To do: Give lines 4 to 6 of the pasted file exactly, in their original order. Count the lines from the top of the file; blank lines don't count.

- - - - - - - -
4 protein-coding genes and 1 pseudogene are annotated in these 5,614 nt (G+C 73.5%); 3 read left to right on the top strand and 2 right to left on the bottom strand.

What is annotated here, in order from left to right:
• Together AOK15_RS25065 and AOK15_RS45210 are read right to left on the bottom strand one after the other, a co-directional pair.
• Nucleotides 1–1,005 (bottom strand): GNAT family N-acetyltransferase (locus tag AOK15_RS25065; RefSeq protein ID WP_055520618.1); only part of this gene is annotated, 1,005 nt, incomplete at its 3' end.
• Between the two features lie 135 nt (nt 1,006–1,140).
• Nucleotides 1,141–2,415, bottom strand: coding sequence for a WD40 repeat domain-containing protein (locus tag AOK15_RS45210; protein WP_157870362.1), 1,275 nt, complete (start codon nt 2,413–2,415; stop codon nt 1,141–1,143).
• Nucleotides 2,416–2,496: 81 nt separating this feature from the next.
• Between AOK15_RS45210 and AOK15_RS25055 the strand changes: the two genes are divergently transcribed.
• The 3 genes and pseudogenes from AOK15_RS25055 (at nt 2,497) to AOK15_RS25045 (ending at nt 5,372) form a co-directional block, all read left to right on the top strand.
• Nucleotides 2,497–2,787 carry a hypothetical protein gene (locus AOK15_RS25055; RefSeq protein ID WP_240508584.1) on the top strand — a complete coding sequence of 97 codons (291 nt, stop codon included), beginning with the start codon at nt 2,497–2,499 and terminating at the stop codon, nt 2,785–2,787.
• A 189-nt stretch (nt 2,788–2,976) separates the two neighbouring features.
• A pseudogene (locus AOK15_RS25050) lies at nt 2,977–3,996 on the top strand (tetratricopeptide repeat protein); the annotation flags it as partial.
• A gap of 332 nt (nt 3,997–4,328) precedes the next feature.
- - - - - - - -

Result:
• Nucleotides 1–1,005 (bottom strand): GNAT family N-acetyltransferase (locus tag AOK15_RS25065; RefSeq protein ID WP_055520618.1); only part of this gene is annotated, 1,005 nt, incomplete at its 3' end.
• Between the two features lie 135 nt (nt 1,006–1,140).
• Nucleotides 1,141–2,415, bottom strand: coding sequence for a WD40 repeat domain-containing protein (locus tag AOK15_RS45210; protein WP_157870362.1), 1,275 nt, complete (start codon nt 2,413–2,415; stop codon nt 1,141–1,143).